Why Audio Cables Need Networks? An official Transparent Audio explanation…
The network is a low-order, phase-correct low-pass filter that effectively rolls off the ultra high frequency bandwidth of the cable and controls the capacitive and inductive reactance of the cable at lower frequencies. We believe that this approach has provided us with cables that are better suited for transferring audio frequencies — at least this is what our ears have told us.
Transparent's objective is to make sure that cabling has as little impact as possible on the performance potential of the system. This problem is more complex than it appears. Different lengths of cable and different types of cables have different electrical characteristics. These differing electrical characteristics, no matter how small and incidental they may seem, affect the performance of the various components they link. Also, regardless of how short the cables are in a system, they are still the longest signal path in the system. You may have noticed in your experiments with different types of cables that different lengths of the same type of cable sound differently.
These variables cannot be adjusted adequately only through choosing specific cable materials and manipulating geometry. The only predictable and complete way to control these variables is through a properly designed network that has been designed for the specific cable, its length, and its application. In this respect, audio cables are no different than any other audio component. For example, transistors and tubes require networks to work properly in amps, preamps, tuners, and CD players. Speaker drivers require networks to work properly in speakers.
"Cables are important because they are the longest parts of a system and therefore act as efficient antennas that pick up and/or radiate noise." (p.29)
"... One simple, but often overlooked, method of minimizing noise in a system is to limit the system bandwidth to that required by the signal. Use of a circuit bandwidth greater than that required by the signal allows additional noise frequencies to enter the circuit." (p.135)
HENRY W. OTT, Distinguished Member of Technical Staff, AT&T Bell Laboratories (excerpted from Noise Reduction Techniques in Electronic Systems, Second Edition)
Cable without a properly designed network acts like an antenna and readily picks up noise from the numerous electronic sources that are so much a part of our everyday lives. This antenna effect interferes with the ability of cable to transfer the relatively low frequencies (20 Hz-20 Khz) required of an audio signal. Noise interferes with a cable's ability to transfer an audio signal with the richness, smoothness, and naturalness of music. Noisy cables tend to sound thin, bright, and electronic. Therefore, to reduce the impact of unwanted signals, Transparent believes that it is important to limit the bandwidth of the cable to an amount ideal for the intended application.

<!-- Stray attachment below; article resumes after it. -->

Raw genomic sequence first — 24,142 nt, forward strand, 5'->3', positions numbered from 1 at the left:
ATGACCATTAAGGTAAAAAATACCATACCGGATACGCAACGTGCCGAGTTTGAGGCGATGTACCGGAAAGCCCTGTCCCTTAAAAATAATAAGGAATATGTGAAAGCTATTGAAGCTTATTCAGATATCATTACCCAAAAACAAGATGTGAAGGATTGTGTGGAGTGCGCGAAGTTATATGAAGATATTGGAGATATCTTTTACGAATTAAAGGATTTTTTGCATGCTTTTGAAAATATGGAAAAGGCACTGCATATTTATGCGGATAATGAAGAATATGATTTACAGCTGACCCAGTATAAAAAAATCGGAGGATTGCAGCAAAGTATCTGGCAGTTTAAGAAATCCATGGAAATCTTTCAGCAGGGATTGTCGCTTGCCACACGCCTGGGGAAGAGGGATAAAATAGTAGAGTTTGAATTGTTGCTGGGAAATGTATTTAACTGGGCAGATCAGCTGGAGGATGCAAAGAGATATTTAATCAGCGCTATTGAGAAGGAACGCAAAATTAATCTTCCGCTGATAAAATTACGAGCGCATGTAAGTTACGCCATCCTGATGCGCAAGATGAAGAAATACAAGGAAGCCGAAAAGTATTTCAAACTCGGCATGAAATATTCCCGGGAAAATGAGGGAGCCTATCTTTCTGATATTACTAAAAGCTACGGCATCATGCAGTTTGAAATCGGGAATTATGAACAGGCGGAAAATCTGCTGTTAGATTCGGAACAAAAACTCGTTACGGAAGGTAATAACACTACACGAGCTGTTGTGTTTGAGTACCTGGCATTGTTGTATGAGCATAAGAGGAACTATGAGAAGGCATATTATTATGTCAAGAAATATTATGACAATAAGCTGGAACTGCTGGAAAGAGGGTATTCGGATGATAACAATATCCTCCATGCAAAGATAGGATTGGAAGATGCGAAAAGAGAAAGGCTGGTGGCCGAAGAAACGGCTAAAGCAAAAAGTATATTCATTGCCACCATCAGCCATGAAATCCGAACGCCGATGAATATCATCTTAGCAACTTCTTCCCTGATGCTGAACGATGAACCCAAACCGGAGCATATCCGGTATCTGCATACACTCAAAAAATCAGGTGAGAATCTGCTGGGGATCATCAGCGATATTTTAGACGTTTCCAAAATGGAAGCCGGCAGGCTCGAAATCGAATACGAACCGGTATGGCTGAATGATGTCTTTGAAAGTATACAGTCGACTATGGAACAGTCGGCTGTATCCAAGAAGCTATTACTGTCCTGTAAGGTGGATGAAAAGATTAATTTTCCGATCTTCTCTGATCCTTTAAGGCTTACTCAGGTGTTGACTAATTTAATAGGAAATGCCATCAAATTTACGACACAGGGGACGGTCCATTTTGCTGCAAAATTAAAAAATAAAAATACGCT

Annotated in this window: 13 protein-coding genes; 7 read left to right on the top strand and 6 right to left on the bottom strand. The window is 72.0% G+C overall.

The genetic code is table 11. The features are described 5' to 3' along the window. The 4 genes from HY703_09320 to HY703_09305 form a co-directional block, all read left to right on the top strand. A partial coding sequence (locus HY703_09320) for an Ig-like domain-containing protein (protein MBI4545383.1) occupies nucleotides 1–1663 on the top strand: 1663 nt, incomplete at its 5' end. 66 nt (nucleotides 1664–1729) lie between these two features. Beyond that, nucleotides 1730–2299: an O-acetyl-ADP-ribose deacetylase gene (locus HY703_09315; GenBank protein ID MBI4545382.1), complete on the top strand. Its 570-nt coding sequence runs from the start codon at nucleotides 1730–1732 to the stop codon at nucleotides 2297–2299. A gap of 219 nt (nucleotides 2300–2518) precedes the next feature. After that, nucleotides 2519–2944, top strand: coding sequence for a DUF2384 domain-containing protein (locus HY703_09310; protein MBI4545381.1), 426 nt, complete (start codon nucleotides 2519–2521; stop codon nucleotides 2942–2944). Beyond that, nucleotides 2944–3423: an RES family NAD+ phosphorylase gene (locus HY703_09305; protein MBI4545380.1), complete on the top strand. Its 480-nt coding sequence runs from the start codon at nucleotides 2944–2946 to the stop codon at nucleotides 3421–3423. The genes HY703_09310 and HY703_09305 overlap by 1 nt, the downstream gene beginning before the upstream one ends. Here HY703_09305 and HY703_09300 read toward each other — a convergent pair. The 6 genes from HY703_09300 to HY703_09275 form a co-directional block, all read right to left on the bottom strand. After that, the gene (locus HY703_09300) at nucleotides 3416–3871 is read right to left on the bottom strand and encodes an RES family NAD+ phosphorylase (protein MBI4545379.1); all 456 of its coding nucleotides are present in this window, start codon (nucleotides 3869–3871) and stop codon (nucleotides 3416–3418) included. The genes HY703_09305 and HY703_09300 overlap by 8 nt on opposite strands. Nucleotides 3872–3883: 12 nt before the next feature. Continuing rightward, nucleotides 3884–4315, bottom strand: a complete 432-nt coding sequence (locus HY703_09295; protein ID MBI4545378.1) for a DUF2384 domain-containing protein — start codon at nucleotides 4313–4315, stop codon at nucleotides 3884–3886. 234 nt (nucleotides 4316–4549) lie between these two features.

The differences between a cable with and without a network can easily be shown on a network analyzer. With an impedance of 10 ohms at the source, a Transparent interconnect with a network starts to roll off ultra high frequencies slowly and evenly starting at approximately 1.3 MHz. Transparent's network eliminates troublesome noise without affecting the ability of the cable to transfer all the fundamental and harmonic frequencies humans can sense. A typical cable without a network shows unlimited bandwidth. Non-network cables act like a wide-open conduit for unwanted frequencies in audio applications.
Transparent's networks are also designed to help the cable transfer mid and lower audio frequencies more efficiently. Cables without networks tend to become more capacitive at mid to low frequencies, thereby resisting these frequencies. Cables without networks at typical lengths found in audio systems can not physically possess an ideal amount of inductance to pass mid to low frequencies with the same efficiency as they pass high frequencies. Cables without networks pass harmonic information more efficiently than they do fundamental frequencies which affects our impression of the tonal balance of the system. Without the proper balance of fundamentals, a system will tend to sound more mechanical and electronic. Transparent's networks maintain a more ideal balance of capacitive and inductive reactance by adding just the right amount of inductance to the network for each cable design given its length. Transparent Network Technology insures that your components will be able to provide the rich, smooth, and musical sound that they were designed to deliver. The mechanical and electronic presence of reproduced music fades into the background, making the music more emotionally accessible to the listener.
In addition to adding just the right amount of inductance, Transparent meticulously controls the ultra high frequency roll-off behavior of the cable. Achieving optimal roll-off behavior results in more natural harmonic extension and decay. This most time-consuming aspect of the design process consists of many cycles of triangulation: measurements of the output impedance characteristics of the cable's targeted source components (in the case of Reference and OPUS Series cables, a specific component), correlating these measurements with the Transparent design model to determine an appropriate range of network values, and long term listening with the targeted source components in the Transparent Music and Film Studios to refine and finally to verify network values.
The end result is an audio cable design that will perform as intended for its application just like any other well designed audio component.